Skip to content

Applying geographic information systems for asset management of port facilities

An evolving tool for the port professional

We began a discussion of the use of Geographic Information Technology (GIT) tools by Port Engineering and Operations professionals in the Twenty Sixth Edition of Port Technology International. Subsequently, in early 2007, the American Society of Civil Engineers (ASCE) published our study entitled Application of Geographic Information Technologies in Port Facilities and Operations Management, edited by Neal T. Wright and Jaewan Yoon. In this article, we explore the use of this  technology to mitigate the challenges of instituting a comprehensive Asset Management
system.

The evolving challenge of port asset management

A number of factors have emerged to drive the recent emphasis on instituting formal processes for asset management of port facilities. The Governmental Accounting Standards Board (GASB) Statement 34 prescribes a financial reporting model with requirements for the inventory and valuation of public assets by state and local governments. A number of these governmental bodies have followed with policies, directives or legislation intended to mandate a comprehensive inventory and review of the facilities in their charge.

Ports will find these requirements a challenge, given their wide variety of facilities, the complexity of the inventory process and the potentially time consuming effort needed to accomplish this task. Port leadership is under constant pressure to limit the size of staffs and reduce non-essential overhead expenses. In a resource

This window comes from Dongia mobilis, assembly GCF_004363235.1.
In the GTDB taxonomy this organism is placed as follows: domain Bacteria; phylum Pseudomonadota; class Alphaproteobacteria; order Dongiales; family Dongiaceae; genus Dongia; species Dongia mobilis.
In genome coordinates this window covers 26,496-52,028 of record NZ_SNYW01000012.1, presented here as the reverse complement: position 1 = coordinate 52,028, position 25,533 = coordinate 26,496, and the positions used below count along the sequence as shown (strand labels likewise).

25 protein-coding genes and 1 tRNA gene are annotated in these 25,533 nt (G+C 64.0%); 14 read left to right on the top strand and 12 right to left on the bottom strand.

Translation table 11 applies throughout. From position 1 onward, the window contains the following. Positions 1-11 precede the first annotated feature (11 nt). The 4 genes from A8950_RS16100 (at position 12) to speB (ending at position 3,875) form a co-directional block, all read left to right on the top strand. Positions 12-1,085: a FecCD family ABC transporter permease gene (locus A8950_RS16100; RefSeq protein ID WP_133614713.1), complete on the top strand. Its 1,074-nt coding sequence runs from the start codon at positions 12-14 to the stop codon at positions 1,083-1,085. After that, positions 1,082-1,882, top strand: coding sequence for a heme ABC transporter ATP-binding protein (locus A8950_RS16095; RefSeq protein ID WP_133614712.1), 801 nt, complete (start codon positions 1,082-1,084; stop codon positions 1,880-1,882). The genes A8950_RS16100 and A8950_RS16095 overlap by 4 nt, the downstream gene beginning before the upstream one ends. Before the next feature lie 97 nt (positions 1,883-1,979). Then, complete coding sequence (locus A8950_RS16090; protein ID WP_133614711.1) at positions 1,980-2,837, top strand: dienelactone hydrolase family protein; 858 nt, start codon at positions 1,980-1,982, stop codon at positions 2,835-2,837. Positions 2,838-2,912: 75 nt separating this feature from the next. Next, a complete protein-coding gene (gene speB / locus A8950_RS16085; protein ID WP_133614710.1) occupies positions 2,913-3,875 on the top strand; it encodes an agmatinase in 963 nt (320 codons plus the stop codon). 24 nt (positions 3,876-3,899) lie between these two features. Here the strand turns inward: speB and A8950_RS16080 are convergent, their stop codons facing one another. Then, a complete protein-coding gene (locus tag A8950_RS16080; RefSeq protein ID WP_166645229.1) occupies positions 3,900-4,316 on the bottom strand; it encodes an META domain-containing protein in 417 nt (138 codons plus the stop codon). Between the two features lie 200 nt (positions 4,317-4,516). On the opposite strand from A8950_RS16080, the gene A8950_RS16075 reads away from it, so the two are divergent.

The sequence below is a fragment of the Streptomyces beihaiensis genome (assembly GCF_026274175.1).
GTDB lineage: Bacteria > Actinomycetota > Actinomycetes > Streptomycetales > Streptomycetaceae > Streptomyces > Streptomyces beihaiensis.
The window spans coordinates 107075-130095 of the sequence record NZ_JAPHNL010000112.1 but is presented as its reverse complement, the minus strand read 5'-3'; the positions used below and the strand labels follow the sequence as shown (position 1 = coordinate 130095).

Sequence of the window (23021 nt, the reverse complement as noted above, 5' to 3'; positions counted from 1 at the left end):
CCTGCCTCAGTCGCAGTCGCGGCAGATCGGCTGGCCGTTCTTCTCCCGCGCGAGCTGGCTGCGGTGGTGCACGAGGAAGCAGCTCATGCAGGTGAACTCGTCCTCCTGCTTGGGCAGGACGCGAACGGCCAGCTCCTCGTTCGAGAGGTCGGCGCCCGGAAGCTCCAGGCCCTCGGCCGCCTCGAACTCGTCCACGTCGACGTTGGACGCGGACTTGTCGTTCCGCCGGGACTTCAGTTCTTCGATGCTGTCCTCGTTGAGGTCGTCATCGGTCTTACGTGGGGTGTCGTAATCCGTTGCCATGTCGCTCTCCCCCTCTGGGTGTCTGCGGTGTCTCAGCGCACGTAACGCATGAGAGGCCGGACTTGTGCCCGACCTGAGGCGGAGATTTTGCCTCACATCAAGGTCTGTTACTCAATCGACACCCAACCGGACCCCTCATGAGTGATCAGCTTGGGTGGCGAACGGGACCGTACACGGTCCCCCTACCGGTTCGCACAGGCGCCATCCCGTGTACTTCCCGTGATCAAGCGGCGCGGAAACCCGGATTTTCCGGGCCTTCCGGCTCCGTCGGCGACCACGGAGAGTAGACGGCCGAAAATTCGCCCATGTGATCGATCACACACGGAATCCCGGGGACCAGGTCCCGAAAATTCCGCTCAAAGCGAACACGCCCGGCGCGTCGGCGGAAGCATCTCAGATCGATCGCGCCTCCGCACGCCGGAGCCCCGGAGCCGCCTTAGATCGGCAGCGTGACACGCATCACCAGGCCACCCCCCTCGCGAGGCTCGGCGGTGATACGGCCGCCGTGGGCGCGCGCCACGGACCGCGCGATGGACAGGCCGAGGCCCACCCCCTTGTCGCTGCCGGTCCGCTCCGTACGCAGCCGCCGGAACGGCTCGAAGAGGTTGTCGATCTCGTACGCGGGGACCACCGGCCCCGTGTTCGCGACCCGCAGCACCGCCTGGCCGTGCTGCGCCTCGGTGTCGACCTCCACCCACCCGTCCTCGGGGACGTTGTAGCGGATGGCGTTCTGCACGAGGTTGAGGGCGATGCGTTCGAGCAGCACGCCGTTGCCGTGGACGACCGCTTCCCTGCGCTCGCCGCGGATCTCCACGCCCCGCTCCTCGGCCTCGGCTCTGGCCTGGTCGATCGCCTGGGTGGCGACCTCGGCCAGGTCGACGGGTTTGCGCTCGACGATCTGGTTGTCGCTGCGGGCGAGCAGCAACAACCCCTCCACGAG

constrained environment, ports will be stretched to meet the GASB 34 requirements. Ports must also prioritise in allocating limited funding among capital investment in new construction, ongoing maintenance of current assets, and compliance with increasingly stringent environmental standards. 

Fortunately, much of the information on port facilities is spatial in nature, meaning the asset data can be tied to a specific location in space. Geographic Information Systems (GIS) provide an organising framework for this data, making it comprehensible and actionable for decisions by managers at multiple levels. GIS systems have continued to evolve since the beginning of our study, with software becoming more widely available, and more user-friendly and interoperable. Hardware costs continue to drop while capabilities increase and storage media becomes less costly. The widespread popularity of Google Earth also attests to the growing familiarity of the public with GIS technology.

As GIS technologies mature, a number of associated applications such as Computerized Maintenance Management Systems (CMMS) can further leverage the value of GIS-based data structures. A number of efficiencies can be driven throughout the full range of Operations and Maintenance activities, yielding documented savings and fostering regular updates of the entireinformation framework. Better information enables better investment and marketing decisions by a port’s leadership.

Neal T. Wright, P.E., PMP, GIS Task Subcommittee,Ports and Harbors Committee of COPRI, Virginia, USA